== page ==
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$1 Million Assistance Package for Twin Falls to Open for Business

3 March 2004

A package in the order of $1 million will be directed to the renowned Twin Falls in Kakadu National Park.

Mr Peter Cochrane, Director of National Parks, today announced the assistance measures to help the tourism industry adjust to proposed new management arrangements.

"Kakadu is one of Australia's most magnificent tourist destinations and the tourism industry is a crucial partner in presenting Kakadu to the world," Mr Cochrane said.

"The proposed arrangements being put forward by Kakadu's Traditional Owners and the Board of Management mean that Twin Falls will be closed for swimming due to safety and cultural reasons," Mr Cochrane said. "However the area, which was closed in 2003 to tourists due to the risk of a crocodile attack, will be reopened to visitors in June.

"The major initiatives as part of the package will be a brand new boat service, boardwalks, tracks and interpretive displays to highlight the cultural experience of this very significant site," Mr Cochrane said.

"We will work closely with Traditional Owners and tour operators to enhance Twin Falls as a magnificent natural and cultural experience.

"Following consultation with the tourism industry and other stakeholders, we understand that this decision will impact on tour operators, particularly given the lead time they need to make adjustments to their tour packages.

"In light of this there will be no charge for the boat service in the first year at least.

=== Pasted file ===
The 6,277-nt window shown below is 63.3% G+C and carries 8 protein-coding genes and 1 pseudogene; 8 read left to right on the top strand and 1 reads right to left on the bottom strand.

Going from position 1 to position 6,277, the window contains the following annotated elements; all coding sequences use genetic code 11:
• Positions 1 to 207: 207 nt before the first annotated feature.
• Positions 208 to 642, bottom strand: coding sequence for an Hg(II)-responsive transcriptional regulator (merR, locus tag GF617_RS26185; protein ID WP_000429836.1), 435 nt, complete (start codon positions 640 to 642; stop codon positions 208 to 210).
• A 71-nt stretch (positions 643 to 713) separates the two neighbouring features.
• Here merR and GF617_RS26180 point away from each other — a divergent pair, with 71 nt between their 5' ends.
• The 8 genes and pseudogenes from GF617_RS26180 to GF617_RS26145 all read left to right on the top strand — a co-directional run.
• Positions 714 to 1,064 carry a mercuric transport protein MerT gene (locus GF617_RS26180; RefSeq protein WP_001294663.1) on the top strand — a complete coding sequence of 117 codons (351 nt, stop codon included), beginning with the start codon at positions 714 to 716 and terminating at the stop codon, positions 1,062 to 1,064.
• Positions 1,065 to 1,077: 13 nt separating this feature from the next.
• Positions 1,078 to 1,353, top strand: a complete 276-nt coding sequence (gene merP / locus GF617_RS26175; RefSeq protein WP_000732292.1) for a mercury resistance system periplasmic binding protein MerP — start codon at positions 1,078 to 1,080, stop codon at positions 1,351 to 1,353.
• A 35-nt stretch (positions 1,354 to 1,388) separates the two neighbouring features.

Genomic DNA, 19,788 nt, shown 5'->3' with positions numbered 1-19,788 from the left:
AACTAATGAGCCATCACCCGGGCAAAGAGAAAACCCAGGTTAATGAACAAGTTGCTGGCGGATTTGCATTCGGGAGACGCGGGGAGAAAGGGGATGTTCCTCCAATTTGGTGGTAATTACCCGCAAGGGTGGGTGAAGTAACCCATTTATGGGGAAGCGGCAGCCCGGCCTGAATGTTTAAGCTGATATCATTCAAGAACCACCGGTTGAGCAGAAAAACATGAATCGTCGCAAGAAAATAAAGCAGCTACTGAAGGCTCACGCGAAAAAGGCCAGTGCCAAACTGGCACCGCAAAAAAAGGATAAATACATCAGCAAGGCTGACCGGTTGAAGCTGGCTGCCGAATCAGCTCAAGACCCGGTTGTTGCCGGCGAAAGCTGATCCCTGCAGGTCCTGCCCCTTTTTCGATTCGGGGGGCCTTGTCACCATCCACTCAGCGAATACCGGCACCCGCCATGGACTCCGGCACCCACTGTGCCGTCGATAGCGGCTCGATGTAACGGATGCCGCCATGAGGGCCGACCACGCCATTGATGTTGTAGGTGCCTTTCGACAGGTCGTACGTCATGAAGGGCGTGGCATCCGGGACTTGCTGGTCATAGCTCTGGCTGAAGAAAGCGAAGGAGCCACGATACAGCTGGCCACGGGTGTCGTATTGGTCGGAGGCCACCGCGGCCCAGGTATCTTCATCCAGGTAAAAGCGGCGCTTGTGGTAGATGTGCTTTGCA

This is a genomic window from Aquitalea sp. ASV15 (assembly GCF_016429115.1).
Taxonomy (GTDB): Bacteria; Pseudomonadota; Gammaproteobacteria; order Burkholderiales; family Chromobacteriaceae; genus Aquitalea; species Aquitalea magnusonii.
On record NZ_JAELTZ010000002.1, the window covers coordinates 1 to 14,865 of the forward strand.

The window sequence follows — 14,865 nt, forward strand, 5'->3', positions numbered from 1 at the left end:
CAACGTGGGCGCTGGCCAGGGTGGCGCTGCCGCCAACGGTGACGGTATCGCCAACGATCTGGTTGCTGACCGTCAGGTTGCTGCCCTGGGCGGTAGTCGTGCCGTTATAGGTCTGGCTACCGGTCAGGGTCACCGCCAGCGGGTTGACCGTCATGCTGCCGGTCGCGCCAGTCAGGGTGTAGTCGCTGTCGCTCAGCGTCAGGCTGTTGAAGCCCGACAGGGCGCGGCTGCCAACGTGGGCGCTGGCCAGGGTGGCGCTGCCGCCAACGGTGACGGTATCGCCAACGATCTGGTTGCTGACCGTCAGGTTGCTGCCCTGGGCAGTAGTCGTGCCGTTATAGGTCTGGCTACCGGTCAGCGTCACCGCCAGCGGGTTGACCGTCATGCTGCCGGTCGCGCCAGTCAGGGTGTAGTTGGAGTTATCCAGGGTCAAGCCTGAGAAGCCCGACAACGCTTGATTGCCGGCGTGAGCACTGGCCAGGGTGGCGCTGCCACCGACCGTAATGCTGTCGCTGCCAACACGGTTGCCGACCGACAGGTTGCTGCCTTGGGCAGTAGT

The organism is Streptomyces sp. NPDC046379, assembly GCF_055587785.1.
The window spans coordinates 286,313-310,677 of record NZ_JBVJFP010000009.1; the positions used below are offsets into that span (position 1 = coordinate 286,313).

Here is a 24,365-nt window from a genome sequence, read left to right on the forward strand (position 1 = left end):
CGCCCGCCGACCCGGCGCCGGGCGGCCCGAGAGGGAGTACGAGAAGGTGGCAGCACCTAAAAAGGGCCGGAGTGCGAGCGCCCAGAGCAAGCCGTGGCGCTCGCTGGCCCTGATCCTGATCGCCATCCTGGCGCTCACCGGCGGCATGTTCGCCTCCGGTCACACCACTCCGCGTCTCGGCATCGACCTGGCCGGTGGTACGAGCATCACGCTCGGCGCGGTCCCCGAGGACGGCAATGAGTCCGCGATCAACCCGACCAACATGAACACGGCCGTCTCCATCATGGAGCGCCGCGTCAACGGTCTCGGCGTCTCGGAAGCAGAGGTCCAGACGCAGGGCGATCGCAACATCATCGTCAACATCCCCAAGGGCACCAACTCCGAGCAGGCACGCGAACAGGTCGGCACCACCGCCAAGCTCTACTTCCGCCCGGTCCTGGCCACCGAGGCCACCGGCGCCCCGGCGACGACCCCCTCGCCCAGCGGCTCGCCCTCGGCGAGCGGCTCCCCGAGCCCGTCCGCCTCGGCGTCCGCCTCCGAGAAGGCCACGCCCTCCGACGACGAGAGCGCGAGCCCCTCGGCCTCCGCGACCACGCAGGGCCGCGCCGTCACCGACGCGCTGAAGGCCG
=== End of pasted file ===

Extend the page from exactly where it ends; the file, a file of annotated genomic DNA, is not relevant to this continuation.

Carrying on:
Paul Collery, General Manager of AAT Kings P/L, and a leading tourism industry figure in the NT said, "This infrastructure is being developed to enhance the experience at Kakadu and make Twin Falls safer for visitors."

"Projects like this that deliver better access for visitors, including cultural interpretation and understanding of the Traditional Owners' relationship with the land, are critical to the tourism industry's future."

"Tourism is the most important industry in the Top End. This is an example of how Parks Australia North, the Traditional Owners and the tourism industry can work together to add value to all, including visitors," Mr Collery said.

Mr Cochrane said, "Recognising the tourism value and interest in access to the top of the spectacular escarpment in this region, we have also asked traditional owners to give a priority to identifying a safe walking track to suitable vantage points.

"In the past, access has required a long swim and scramble over boulders, which has restricted access. Under the proposed arrangements, there will be safer access for a wider range of visitors and address concerns over the growing risk of crocodiles in the area while better recognising the site's special cultural significance.

"A particularly exciting element of the plan is the Traditional Owners interest in sharing their stories and history of this area with park visitors," Mr Cochrane said.

"This is a strong feature of the experience at Uluru and a developing feature of Kakadu. We are keen to present more of this aspect of Kakadu's World Heritage values," Mr Cochrane said.

It is planned that the new arrangements will be in place by early June to ensure access for this coming dry season and will involve indigenous guides and business operators.

"Parks and Traditional Owners want to help reinvigorate tourism in the Top End by improving presentation of Kakadu's World Heritage natural and cultural values. Continuing improvements are important for the future of the region and we want to continue to work with stakeholders to increase visitor satisfaction."

Contact: Mr Peter Cochrane 0419 125 137